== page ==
Referring to FIG. 9, the contents of the subroutine for suspending driving of the zooming lens group will be described.

With respect to the subroutine for suspending zooming operation, a decision is made as to whether the zooming lens group is being driven in the zooming or macro zone in Steps 401 and 402. If the zooming lens group is being driven in neither zone, the flow as it stands is then returned.

When the zooming lens group is being driven in either zone, the zooming lens group stops being driven in Step 403, and flags representing the zooming lens group being stopped in Steps 404, 405 are set in order. The flow is then returned.

Referring to FIG. 10, the contents of a subroutine for driving the focusing lens group in the direction of Near end will be described.

When the subroutine for driving the focusing lens group in the direction of Near end is initiated, the focusing lens group starts being driven in the direction of Near end in Step 501. Since the focusing lens group is being driven in the Near direction in Step 502, a flag representing the focusing lens group being driven in the Far direction is set to 0 and a flag representing the focusing lens group being driven is set in Step 503.

In Steps 504, 505, flags respectively representing the nonexistence of the focusing lend group at the Near and Far ends are set in order, and the flow is returned.

Referring to FIG. 11, the contents of a subroutine for driving the focusing lens group in the direction of the Far end will subsequently be described.

When the subroutine for driving the focusing lens group in the direction of the Far end is initiated, the focusing lens group starts being driven in the direction of Far end Step 601. Since the focusing lens group is being driven in the Far direction in Step 602, a flag representing the focusing lens group being driven in the Far direction is set to 1, and a flag representing the focusing lens group being driven is set in Step 603.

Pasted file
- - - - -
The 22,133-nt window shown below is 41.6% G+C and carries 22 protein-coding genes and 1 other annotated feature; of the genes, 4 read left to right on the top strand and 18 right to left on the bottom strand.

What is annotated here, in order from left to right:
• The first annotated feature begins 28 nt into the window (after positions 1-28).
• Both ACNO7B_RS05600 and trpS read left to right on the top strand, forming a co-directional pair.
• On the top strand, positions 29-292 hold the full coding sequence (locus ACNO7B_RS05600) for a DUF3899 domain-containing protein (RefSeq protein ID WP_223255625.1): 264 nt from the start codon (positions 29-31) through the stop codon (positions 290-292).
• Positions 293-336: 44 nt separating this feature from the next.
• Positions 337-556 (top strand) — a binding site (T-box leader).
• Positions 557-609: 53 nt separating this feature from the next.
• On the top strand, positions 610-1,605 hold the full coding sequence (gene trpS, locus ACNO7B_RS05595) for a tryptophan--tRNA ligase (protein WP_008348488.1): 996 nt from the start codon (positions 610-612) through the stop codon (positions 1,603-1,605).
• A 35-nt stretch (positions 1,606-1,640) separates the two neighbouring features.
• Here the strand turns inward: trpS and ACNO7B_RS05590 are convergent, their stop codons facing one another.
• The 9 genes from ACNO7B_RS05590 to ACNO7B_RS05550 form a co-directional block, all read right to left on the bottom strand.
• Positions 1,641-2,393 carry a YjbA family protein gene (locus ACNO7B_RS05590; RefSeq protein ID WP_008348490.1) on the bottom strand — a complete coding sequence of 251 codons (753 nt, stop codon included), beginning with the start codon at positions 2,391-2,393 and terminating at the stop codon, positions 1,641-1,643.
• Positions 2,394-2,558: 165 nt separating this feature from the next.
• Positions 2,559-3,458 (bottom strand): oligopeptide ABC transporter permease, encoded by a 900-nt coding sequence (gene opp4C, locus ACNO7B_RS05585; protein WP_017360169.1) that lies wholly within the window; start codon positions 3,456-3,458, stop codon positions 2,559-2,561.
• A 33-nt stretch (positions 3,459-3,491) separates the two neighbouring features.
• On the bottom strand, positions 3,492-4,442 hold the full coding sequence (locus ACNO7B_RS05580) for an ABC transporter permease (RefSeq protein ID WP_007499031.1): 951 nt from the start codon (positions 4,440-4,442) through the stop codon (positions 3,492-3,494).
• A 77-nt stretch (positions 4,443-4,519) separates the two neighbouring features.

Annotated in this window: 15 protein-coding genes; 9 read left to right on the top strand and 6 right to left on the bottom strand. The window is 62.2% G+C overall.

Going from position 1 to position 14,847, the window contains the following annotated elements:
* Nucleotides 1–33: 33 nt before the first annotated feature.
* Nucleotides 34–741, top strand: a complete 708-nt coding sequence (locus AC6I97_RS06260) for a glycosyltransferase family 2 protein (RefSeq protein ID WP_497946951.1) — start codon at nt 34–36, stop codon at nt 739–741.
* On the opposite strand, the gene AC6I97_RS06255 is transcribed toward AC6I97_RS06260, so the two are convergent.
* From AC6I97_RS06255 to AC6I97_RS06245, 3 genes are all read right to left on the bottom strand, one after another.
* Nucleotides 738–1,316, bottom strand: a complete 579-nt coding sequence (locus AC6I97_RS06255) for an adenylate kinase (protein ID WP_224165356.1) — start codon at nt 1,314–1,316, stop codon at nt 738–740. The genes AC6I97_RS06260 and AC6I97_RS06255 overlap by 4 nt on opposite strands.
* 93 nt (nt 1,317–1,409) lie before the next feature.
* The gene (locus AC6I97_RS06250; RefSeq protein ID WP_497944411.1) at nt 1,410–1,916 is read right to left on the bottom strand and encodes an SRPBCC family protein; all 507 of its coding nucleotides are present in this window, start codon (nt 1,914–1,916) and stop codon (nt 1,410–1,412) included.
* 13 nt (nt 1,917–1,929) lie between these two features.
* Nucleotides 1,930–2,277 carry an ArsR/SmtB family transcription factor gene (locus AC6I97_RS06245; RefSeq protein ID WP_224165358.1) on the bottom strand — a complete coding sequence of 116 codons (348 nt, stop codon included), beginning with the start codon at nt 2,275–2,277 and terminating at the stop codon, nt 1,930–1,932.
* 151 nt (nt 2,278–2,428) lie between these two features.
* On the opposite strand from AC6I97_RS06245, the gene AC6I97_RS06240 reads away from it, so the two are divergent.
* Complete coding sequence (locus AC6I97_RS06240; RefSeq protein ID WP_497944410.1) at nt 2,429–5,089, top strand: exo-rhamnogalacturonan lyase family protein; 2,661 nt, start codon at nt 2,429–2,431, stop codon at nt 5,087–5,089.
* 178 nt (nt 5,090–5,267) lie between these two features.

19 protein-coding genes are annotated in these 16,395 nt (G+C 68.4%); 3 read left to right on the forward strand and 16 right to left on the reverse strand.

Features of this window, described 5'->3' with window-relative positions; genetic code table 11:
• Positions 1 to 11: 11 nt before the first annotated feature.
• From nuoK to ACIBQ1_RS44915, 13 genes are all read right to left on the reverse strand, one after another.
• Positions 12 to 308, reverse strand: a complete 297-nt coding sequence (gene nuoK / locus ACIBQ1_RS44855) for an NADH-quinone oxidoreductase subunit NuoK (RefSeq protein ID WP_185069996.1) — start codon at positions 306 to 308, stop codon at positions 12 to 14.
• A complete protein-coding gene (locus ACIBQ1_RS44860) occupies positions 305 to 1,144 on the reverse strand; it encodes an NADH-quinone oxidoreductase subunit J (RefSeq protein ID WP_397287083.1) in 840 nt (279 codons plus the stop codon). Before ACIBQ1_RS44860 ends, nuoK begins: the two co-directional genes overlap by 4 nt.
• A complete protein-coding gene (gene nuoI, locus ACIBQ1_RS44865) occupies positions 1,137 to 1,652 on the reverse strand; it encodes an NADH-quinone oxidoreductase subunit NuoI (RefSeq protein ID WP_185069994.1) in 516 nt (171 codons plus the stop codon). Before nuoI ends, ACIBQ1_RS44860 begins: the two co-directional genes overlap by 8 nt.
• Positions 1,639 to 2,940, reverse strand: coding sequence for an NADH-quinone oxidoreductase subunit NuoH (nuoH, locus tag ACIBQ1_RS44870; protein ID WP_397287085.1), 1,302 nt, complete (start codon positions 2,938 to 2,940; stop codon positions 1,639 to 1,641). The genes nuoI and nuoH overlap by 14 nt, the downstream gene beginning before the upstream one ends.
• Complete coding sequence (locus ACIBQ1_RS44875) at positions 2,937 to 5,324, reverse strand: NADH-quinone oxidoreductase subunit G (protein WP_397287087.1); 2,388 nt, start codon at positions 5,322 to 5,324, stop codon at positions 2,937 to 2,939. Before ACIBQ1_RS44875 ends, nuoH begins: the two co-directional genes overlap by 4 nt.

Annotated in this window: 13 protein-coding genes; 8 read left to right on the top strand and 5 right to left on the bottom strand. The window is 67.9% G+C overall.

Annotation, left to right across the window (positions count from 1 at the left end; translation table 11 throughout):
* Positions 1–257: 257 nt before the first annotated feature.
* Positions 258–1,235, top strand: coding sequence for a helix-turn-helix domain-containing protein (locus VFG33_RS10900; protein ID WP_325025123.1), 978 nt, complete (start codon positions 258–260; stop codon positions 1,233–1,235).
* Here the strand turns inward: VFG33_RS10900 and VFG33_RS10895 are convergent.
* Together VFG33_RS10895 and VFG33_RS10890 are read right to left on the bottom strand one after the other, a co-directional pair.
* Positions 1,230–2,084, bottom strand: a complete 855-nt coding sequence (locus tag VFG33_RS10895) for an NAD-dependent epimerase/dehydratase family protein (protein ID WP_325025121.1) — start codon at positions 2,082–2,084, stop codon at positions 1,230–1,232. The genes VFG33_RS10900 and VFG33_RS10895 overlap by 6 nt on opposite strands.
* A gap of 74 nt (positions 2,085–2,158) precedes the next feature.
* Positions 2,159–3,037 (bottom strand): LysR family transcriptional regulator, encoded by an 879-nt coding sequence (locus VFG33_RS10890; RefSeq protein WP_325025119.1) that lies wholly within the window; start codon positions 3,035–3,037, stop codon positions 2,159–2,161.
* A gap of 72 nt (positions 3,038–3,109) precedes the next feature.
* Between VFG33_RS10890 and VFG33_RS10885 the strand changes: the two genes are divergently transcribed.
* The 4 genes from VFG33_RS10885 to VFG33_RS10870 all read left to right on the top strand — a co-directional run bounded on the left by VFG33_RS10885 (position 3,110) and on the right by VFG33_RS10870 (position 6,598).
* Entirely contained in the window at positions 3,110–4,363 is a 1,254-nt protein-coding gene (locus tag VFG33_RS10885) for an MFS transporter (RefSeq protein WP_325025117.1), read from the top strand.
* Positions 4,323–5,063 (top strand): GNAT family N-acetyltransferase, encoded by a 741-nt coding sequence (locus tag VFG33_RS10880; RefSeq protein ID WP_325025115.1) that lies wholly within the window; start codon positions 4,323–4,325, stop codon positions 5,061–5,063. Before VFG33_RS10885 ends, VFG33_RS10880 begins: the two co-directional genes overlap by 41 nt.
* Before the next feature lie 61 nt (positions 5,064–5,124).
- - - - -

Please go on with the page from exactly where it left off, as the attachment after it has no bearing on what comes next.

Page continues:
In Steps 604, 605, flags respectively representing the nonexistence of the focusing lens group at the Near and Far ends are set in order, and the flow is returned.

The contents of the AF end-point processing subroutine shown in FIG. 12 will subsequently be described.

When the AF end-point processing subroutine is initiated, the AF stop subroutine (FIG. 14) is executed in Step 701, and the number of pulses dPX used to drive the focusing lens group until it stops are computed in Step 702.

A decision is then made on whether the focusing lens group has been driven in the direction of the Far end in Step 703. If NO, the dPX calculated in Step 702 is added to the number of pulses Pinf corresponding to the delivered amount of the focusing lens group from the Far end to set up Pinf, in Step 704. The absolute value of the difference between Pinf and Pnear (the number of pulses from the Far to Near end) is defined as Pint (the number of pulses up to the Near end) in Step 705. Step 706 is then followed.

A decision is then made on whether Pimt is smaller than e (the number of allowable error pulses; e.g., e=10) in Step 706. If NO, the subroutine (FIG. 10) for driving the focusing lens group in the direction of Near end is executed in Step 707, and a decision is made on whether the AF pulse is output at intervals exceeding 100 msec in Step 708.

If the output interval exceeds 100 msec, the AF stop subroutine (FIG. 14) of the focusing lens group is executed in Step 709. If the output interval is not greater than 100 msec, Step 708 is repeated to wait for the end point to be detected, and Step 710 is followed.

If YES in Step 706, on the other hand, Steps 707-709 are skipped and Step 710 is followed because errors are within a predetermined range.

A flag representing the existence of the focusing lens group at the Near end is set in Step 710, and Pinf is rewritten to Pnear so as to eliminate the accumulation of errors in Step 711. The flow is then returned.

If YES in Step 703, on the other hand, the dPX calculated in Step 702 is subtracted from the number of pulses Pinf corresponding to the delivered amount of focusing lens group from the Far end to set up Pinf in Step 712, and the absolute value of Pinf defined as Pint (the number of pulses up to the Near end). Step 714 is then followed.

In Step 714 as in Step 706, a decision is made on whether Pint is smaller than e (i.e., as to the number of allowable error pulses; e.g., e=10). If NO, the subroutine (FIG. 11) for driving the focusing lens group in the direction of the Far end is executed in Step 715, and Step 716 is then followed.

In Step 716, a decision is made on whether the AF pulse is output at intervals exceeding 100 msec. If the output interval exceeds 100 msec, the AF stop subroutine (FIG. 14) of the focusing lens group is executed in Step 717. If the output interval is not greater than 100 msec, Step 716 is repeated to wait for the end point to be detected, and Step 718 is followed.

If YES in Step 714, on the other hand, Steps 715-717 are skipped and Step 718 is followed because errors are within a predetermined range.